Instead I walked down the street, stared at some plants in a sweet little store, got lost again, and eventually remembered I wanted to see the sea. Getting lost and having no sense of direction has it’s benefits. I walked out up Kerouac Alley, and promptly turned the wrong way, not towards City Lights, but instead downhill, finding the best little teeshirt shop in San Francisco. It’s proprietor told me he had been open since 1969. Hendrix on the wall, signed albums on the shelves, not for sale, but for happy appreciation, and a stellar selection of shirts. I hope I can find the place again. I bought the Boy a Floyd shirt, and stood and talked to a couple of elderly hippies that told me stories of Janis and Jimi. We put the world to rights, for half an hour or so, working our way through the internet, the coldness of modern society, the sweetness of Janis, the bitterness of the pandemic, and the wonder of two guitars, a bass, a drum kit and a good singer. I felt recharged, rejuvenated. I felt accepted. I felt like I belonged. I felt like San Francisco was saying hello to me. North Beach, man. North Beach. It has always been where it’s at. I might have found the kernel of the city within it’s beaten blocks, and felt recharged and embraced. These are my people. These are folk who care about folk and instead of bitching about the trash or the shit or the unhoused or the state of the City can stand with me, and say “man, I love San Francisco…” and I do. I really do.
I am home.
My legs were burning and my mask sweating from the inside, but since I was so close to the Beat Museum stopped by and thumbed through their used books. I found a copy of Warren Zevon’s autobiography. The guardian of the museum chattered with me a while, noting that he just knew, he knew he really knew that someone would appreciate that book. The book went home too. I wove back down Kerouac avenue. I still hadn’t seen the sea, and that was meant to be the whole reason for the walk, but I had found a perfect tee shirt for the Boy and met people I was glad to meet. I got lost, and found my happiness.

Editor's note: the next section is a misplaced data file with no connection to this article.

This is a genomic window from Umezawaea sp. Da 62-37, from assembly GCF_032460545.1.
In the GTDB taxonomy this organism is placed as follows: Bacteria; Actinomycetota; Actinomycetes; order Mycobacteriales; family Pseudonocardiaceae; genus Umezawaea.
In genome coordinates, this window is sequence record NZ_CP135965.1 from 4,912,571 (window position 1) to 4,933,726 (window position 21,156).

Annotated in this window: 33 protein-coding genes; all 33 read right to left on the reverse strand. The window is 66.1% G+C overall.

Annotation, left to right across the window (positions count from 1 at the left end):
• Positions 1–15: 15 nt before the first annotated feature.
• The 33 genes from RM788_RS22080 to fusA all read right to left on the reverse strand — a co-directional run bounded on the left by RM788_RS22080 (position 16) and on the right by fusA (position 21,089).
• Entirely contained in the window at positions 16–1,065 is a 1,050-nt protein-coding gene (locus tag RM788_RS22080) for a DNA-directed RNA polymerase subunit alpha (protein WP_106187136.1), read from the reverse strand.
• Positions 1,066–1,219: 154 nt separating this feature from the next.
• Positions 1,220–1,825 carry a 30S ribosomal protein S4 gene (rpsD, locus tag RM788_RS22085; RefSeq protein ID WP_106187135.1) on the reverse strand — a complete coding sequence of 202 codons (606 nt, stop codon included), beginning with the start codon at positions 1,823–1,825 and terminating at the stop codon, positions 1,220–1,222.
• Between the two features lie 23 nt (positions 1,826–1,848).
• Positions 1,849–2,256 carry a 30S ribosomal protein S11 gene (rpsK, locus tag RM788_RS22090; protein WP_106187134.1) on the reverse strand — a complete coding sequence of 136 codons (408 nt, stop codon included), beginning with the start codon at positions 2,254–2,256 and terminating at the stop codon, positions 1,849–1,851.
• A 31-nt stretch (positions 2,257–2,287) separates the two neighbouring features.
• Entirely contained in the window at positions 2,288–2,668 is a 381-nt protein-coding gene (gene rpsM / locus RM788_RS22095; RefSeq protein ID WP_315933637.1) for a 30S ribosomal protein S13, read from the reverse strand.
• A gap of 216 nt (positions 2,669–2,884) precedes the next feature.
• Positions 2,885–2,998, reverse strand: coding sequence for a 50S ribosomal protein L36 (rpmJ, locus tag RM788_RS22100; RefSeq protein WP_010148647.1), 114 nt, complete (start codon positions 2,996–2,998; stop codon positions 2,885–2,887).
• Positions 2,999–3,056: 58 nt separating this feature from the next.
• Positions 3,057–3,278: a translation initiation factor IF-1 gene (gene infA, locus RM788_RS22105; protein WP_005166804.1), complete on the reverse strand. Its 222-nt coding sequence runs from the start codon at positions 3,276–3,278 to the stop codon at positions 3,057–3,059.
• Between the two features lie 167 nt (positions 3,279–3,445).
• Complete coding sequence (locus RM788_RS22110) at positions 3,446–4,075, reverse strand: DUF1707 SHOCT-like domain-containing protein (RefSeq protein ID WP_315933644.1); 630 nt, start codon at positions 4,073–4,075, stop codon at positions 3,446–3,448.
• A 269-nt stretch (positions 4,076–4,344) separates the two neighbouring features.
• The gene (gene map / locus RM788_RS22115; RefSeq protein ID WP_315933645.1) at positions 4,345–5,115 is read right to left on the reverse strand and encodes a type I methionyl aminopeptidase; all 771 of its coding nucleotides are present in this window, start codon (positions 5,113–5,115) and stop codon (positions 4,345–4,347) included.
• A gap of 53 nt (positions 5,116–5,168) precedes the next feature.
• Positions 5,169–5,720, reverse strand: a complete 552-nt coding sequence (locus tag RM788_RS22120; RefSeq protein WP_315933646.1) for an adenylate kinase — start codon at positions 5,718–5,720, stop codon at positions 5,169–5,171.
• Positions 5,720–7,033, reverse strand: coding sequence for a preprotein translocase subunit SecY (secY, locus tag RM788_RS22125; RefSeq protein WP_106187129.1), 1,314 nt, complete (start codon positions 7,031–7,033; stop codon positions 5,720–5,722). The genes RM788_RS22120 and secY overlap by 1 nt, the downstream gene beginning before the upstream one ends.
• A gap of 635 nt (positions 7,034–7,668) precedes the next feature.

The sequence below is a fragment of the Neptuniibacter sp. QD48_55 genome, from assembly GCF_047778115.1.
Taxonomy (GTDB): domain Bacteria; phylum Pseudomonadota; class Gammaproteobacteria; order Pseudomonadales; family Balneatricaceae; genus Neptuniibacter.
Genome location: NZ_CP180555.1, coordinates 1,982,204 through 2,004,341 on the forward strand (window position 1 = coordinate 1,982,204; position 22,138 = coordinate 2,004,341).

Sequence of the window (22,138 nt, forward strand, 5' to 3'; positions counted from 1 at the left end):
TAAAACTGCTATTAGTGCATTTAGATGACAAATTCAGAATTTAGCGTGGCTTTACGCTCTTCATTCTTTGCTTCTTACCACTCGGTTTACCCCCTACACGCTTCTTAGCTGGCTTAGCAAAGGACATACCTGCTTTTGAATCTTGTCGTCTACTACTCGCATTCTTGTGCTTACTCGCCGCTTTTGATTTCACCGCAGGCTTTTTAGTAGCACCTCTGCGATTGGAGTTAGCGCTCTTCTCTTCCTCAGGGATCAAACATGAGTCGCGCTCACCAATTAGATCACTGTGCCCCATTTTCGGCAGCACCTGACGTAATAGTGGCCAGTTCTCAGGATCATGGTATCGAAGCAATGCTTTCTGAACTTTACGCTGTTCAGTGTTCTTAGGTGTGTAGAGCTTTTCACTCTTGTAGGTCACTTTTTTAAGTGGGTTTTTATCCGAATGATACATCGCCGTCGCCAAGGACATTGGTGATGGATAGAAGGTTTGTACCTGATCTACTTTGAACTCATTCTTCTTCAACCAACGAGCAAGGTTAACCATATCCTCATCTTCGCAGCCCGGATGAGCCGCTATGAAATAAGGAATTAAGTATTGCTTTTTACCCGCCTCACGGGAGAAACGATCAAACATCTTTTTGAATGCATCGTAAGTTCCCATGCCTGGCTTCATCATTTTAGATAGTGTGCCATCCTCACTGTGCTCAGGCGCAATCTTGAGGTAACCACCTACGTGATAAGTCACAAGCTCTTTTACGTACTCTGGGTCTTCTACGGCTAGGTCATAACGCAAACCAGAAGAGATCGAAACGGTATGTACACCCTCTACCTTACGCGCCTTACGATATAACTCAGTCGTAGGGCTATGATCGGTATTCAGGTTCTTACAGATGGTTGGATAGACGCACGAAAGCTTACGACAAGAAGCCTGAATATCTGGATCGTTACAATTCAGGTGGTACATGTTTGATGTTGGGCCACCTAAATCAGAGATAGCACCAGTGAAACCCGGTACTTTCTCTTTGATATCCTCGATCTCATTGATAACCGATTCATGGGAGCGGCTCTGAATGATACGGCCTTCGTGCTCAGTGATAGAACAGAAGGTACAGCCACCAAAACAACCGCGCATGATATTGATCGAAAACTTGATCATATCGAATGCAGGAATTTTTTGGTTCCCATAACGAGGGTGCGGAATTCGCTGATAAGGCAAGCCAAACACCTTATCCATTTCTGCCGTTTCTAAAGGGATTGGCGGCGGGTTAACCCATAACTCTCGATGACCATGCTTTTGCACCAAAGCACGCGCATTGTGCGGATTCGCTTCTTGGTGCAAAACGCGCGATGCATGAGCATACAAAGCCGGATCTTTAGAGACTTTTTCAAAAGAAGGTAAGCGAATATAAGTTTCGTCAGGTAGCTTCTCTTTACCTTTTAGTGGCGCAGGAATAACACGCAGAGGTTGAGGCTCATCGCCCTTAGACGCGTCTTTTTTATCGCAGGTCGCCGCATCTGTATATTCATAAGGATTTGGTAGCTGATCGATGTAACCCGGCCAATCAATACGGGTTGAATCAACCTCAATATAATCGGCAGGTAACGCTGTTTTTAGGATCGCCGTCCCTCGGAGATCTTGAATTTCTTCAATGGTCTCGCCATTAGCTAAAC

A man sat drinking out of a bottle of red wine in Kerouac alley, hipster hat on his head, thick long beard. I smiled and wondered if he was a ghost, but he was just another acolyte looking for inspiration in the North Beach air. He looked my way drunkenly and I looked back at him. In a different time and place I would have stopped and smiled, but I huddled into my mask and passed him by.
Weaving past the coughing crowds in China town, holding my breath past sneezers and expellers of infected air, I found California St again, and stared at the impossible climb: steep and long and hard. I couldn’t spring for a taxi, so looked around, and seeing the street empty, took my mask off so I could breathe, letting it swing from my wrist, and started hauling ass up and up and up and up hill. Having climbed halfway up it, I turned around gasping and cursing my fucked up back and badly healed legs and realized there she was. There was the ocean. I could see a small sail boat bobbing on the blue expanse. There it was. There was what I had come out for after all. It was perfect. I could go home.
Decending California, and heading into the ‘Loin, watching the blocks get dirtier, the laundromats ply their neon trade, the people look poorer and more downtrodden, the air smelling of skunk and gas leaks and bodily odor, instead of the corner of Jones and California Christian Dior cologne and hope and excess, I felt strangely at peace. I had a door to open. I had heat to turn on. I had my son sitting there waiting for me with a cup of tea at the ready. I had the new year to stretch before me. I had it all waiting. I had my own hard won luxury. I had it all.
I gave the kiddo his new shirt and he ran to his room to put it on, beaming, then dragged me to sit down finally, after a three and a half hour walk, and put on the Beatles documentary. I watched Paul compose Get Back, and sighed. Life can be beautiful after all, if you just let happiness be.